You may be considering having a heat pump installed in your home. After all, they are a much greener way of providing your house with hot water and heating. However, before you commit, it is incredibly important to undertake a lot of research on the topic. On this page, we go through heat pump efficiency and temperature – helping you to make the right choice.
Are Heat Pumps Efficient?
Using the word efficiency when referring to heat pumps should generally be avoided. This is because the term has a very specific thermodynamic definition. Instead, the term coefficient of performance (COP) should be used instead. This is because it is used to describe the ratio of useful heat per work input. Most vapour compressed heat pumps use electrically powered motors / compressors for their work input.
COMPARE PRICES FROM LOCAL INSTALLERS
Compare prices from local companies fast & free
Heat Pumps and Energy Consumption
It is possible for heat pumps to reduce energy consumption by up to 72%, depending on the type of pump you are using and also how insulated your home is. The COP for heat pumps tends to range from 3.2 to 5.2, depending on the same criteria as before.
Using Them to Heat and Cool
It is possible to use heat pumps to keep your home warm in the winter months, as well as heat your hot water. However, they can also be used to keep everything nice and cool in the summer. This can be a particularly handy feature for commercial buildings, as it incorporates heating and air conditioning into one.
Heat Pump Temperatures
It is common knowledge that heat pumps produce a lower level of heat over a longer period of time, giving your home a form of slow-release heating. It also depends heavily on the amount of insulation in your home. If you have poor insulation, a larger flow will be required, which reduces efficiency and increases running costs. If you have a well-insulated home, then a lower flow is required. This will increase efficiency and reduce the running costs.
Insulation is a much more critical aspect than many people think, and it should not be taken lightly. If you want the full benefits of a heat pump, you need to first ensure that your home is properly insulated. The type of heat pump you are using can also have quite a large impact on the amount of heat generated as well.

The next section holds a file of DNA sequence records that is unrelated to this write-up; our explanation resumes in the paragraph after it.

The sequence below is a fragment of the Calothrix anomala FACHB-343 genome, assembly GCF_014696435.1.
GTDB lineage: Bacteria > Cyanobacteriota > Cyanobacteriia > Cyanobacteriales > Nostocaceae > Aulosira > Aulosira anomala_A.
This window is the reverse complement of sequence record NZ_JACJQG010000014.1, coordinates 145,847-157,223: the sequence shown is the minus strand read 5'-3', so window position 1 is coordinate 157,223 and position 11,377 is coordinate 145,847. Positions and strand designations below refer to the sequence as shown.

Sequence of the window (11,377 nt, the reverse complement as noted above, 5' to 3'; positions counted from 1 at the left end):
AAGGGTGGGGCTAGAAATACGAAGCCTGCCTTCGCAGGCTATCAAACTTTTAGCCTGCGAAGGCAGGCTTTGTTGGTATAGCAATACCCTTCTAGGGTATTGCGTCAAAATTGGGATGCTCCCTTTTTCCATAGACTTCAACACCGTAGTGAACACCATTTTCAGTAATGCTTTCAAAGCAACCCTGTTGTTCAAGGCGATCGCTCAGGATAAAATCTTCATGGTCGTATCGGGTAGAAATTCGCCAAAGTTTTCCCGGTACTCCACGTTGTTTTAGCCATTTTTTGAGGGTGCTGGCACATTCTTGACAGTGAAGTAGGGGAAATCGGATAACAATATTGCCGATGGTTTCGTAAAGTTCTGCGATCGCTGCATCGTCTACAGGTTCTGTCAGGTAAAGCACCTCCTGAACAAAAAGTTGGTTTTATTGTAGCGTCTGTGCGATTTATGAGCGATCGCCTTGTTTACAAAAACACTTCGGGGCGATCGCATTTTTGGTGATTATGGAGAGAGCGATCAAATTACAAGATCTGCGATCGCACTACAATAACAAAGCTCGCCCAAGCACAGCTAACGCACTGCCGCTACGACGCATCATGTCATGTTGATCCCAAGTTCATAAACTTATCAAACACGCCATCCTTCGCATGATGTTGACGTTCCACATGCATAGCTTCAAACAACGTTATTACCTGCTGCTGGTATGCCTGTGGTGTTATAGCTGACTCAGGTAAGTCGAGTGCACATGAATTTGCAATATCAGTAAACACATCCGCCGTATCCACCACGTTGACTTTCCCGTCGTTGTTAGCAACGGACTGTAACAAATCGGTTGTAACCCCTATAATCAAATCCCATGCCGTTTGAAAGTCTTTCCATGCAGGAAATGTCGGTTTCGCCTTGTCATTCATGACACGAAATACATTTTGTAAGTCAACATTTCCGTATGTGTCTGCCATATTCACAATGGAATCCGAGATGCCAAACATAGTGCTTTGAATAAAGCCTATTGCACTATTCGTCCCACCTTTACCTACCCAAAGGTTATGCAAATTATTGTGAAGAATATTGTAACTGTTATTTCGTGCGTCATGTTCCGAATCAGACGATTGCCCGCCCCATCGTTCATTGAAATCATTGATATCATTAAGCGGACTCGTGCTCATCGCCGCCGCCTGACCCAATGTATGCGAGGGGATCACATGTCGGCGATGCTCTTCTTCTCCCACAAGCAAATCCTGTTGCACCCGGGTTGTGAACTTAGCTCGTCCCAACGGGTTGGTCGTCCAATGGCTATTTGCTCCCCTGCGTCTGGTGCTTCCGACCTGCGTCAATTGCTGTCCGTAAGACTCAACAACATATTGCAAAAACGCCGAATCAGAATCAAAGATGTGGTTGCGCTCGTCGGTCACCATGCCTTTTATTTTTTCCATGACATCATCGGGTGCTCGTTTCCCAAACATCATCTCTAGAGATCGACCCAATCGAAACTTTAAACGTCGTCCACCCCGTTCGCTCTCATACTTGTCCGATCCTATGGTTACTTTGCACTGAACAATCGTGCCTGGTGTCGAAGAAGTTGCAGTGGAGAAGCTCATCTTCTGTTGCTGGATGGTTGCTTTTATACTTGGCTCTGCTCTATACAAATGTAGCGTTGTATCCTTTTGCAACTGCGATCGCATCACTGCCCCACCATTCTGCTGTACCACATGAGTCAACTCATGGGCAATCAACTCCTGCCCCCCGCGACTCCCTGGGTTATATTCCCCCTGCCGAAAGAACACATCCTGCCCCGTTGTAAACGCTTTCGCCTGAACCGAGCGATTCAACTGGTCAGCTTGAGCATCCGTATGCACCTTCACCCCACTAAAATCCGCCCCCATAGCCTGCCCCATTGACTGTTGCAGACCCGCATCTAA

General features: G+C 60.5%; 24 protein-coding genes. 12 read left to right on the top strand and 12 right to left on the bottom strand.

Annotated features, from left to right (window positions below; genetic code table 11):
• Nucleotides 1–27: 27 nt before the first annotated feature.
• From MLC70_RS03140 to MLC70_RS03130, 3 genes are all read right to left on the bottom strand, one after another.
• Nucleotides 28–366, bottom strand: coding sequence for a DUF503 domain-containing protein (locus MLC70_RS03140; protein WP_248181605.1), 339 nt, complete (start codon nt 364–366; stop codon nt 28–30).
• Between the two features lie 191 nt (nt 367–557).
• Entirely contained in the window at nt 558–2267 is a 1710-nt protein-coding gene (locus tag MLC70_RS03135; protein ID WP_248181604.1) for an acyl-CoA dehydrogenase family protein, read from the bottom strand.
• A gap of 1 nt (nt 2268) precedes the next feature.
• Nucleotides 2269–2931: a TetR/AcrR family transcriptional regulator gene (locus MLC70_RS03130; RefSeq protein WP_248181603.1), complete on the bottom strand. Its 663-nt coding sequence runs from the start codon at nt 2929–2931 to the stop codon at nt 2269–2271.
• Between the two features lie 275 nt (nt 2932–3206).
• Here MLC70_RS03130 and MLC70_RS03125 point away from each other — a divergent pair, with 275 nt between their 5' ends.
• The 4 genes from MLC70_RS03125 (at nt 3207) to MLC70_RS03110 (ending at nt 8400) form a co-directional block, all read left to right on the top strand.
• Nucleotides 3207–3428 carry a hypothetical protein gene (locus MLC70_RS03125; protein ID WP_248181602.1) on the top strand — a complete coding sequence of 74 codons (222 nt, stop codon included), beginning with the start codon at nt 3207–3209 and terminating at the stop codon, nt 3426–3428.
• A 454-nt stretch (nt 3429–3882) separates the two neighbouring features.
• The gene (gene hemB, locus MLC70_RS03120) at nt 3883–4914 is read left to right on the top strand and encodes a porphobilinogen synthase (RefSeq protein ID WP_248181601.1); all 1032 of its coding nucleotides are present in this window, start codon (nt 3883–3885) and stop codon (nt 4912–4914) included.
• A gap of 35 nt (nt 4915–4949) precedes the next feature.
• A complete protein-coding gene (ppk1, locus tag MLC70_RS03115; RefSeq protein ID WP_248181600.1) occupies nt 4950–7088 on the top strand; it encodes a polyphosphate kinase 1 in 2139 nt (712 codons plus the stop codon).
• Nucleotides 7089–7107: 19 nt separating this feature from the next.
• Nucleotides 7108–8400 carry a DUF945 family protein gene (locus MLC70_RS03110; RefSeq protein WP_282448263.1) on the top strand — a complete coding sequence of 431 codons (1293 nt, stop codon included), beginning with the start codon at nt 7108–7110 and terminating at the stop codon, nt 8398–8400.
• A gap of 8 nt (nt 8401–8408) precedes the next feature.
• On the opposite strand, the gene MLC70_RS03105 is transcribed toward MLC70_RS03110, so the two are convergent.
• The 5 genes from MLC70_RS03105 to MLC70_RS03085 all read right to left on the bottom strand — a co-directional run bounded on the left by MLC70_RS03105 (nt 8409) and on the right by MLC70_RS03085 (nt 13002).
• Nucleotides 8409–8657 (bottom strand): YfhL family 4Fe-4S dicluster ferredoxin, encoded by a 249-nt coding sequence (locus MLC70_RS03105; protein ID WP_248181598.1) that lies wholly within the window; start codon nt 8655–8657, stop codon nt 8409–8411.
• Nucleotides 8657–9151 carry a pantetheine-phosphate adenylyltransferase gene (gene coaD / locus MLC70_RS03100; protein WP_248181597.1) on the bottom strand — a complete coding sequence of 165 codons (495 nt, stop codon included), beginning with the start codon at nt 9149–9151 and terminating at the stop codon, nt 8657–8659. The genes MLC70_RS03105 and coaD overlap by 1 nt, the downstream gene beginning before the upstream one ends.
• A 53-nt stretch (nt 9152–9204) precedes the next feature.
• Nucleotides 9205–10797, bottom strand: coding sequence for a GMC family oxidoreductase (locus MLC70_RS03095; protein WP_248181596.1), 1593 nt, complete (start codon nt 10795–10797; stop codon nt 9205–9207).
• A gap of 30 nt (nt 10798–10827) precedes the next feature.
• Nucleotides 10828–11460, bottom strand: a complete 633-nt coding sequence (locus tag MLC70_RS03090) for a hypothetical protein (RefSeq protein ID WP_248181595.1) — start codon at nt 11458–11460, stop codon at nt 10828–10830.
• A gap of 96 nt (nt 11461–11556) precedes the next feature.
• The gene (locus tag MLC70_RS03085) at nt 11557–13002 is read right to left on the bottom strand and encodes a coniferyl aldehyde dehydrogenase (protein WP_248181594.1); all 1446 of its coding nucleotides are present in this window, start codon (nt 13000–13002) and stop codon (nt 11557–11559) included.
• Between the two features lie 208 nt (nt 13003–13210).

Ground source heat pumps take heat from the ground, which is where there is natural warmth all the time. This means that the pump tends to have a consistent source of heat at all times, which is in contrast to an air source heat pump. These tend to be outside and exposed to cold air. This is a feature that can reduce the overall efficiency as cold air can lead to freezing.
This will activate a defrost setting which uses a great deal of energy, reducing the amount that is channelled to your home. As a result, they tend to be less efficient at heating your home than a gas boiler system, but compared to all other forms of conventional heating, heat pumps come out on top.
Heat pumps don’t tend to have enough power to fill radiators, and so they can take a long time to heat up and may not always produce enough heat to keep the house warm. As a result, it is highly recommended that you have underfloor heating installed in your home for the best results. It is faster to heat up and provides better rates of distribution – so your home will be warmer than if you were using radiators.
However, if you do decide to keep using radiators, it is important to remember that they will not be hot to touch when they are on. This doesn’t mean they aren’t working, it’s just because heat pumps work with slow-release energy levels.
Getting the Best Coefficient of Performance
The COP will increase as the temperature difference decreases between the heat source and the destination. It can be maximised at the time of design by selecting a heating system that requires a low final water temperature, such as underfloor heating, as well as choosing a heat source with a higher average temperature, such as the ground. Domestic hot water, alongside conventional heating methods, require high water temperatures. This reduces the COP that can be reached, which will affect the choice of heat pump technology that is used.
The key things you should remember when it comes to COP is that your home should be well-insulated, underfloor heating is the most effective way to distribute the heat produced by the pumps, and that ground source heat pumps are the most effective option.
Want to Know More?
Have you found yourself interested in heat pumps? If you want to know more then make sure you head to our Renewable Shop where you can find our full range of products, each with the relevant information. Search our national database of installers, or simply give us a ring using the number at the top of this page and have a chat.
Find a local installer
Welcome to the biggest directory of UK renewable energy companies